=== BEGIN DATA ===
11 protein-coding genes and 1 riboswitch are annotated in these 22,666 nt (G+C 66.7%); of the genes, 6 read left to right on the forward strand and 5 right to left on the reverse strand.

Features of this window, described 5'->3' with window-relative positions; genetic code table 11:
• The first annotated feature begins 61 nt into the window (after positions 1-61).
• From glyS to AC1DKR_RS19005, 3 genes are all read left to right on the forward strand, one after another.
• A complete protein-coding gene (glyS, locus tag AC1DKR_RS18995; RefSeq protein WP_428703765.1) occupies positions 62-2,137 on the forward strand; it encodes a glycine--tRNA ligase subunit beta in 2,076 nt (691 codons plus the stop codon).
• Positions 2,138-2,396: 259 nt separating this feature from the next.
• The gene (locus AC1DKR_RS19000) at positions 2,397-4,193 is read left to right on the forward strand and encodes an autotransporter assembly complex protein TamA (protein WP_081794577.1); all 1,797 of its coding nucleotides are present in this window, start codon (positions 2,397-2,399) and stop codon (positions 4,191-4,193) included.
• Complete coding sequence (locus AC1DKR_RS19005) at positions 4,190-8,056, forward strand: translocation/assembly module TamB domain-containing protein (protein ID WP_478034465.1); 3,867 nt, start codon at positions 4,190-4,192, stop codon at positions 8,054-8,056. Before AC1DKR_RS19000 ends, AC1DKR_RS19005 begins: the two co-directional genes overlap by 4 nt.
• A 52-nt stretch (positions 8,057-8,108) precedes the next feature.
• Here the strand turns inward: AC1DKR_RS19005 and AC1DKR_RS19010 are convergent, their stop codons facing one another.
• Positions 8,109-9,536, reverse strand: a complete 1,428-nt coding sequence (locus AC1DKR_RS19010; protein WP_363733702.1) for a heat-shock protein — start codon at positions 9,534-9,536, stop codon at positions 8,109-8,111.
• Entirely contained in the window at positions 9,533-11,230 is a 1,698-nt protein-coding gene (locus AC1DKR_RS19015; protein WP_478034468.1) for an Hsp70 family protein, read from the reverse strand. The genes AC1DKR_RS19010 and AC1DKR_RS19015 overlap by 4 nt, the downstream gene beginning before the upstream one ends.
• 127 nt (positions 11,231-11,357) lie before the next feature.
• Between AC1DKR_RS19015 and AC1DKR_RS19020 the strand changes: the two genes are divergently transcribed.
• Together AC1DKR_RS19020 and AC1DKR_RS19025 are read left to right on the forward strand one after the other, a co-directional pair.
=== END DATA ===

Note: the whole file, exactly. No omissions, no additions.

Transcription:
11 protein-coding genes and 1 riboswitch are annotated in these 22,666 nt (G+C 66.7%); of the genes, 6 read left to right on the forward strand and 5 right to left on the reverse strand.

Features of this window, described 5'->3' with window-relative positions; genetic code table 11:
• The first annotated feature begins 61 nt into the window (after positions 1-61).
• From glyS to AC1DKR_RS19005, 3 genes are all read left to right on the forward strand, one after another.
• A complete protein-coding gene (glyS, locus tag AC1DKR_RS18995; RefSeq protein WP_428703765.1) occupies positions 62-2,137 on the forward strand; it encodes a glycine--tRNA ligase subunit beta in 2,076 nt (691 codons plus the stop codon).
• Positions 2,138-2,396: 259 nt separating this feature from the next.
• The gene (locus AC1DKR_RS19000) at positions 2,397-4,193 is read left to right on the forward strand and encodes an autotransporter assembly complex protein TamA (protein WP_081794577.1); all 1,797 of its coding nucleotides are present in this window, start codon (positions 2,397-2,399) and stop codon (positions 4,191-4,193) included.
• Complete coding sequence (locus AC1DKR_RS19005) at positions 4,190-8,056, forward strand: translocation/assembly module TamB domain-containing protein (protein ID WP_478034465.1); 3,867 nt, start codon at positions 4,190-4,192, stop codon at positions 8,054-8,056. Before AC1DKR_RS19000 ends, AC1DKR_RS19005 begins: the two co-directional genes overlap by 4 nt.
• A 52-nt stretch (positions 8,057-8,108) precedes the next feature.
• Here the strand turns inward: AC1DKR_RS19005 and AC1DKR_RS19010 are convergent, their stop codons facing one another.
• Positions 8,109-9,536, reverse strand: a complete 1,428-nt coding sequence (locus AC1DKR_RS19010; protein WP_363733702.1) for a heat-shock protein — start codon at positions 9,534-9,536, stop codon at positions 8,109-8,111.
• Entirely contained in the window at positions 9,533-11,230 is a 1,698-nt protein-coding gene (locus AC1DKR_RS19015; protein WP_478034468.1) for an Hsp70 family protein, read from the reverse strand. The genes AC1DKR_RS19010 and AC1DKR_RS19015 overlap by 4 nt, the downstream gene beginning before the upstream one ends.
• 127 nt (positions 11,231-11,357) lie before the next feature.
• Between AC1DKR_RS19015 and AC1DKR_RS19020 the strand changes: the two genes are divergently transcribed.
• Together AC1DKR_RS19020 and AC1DKR_RS19025 are read left to right on the forward strand one after the other, a co-directional pair.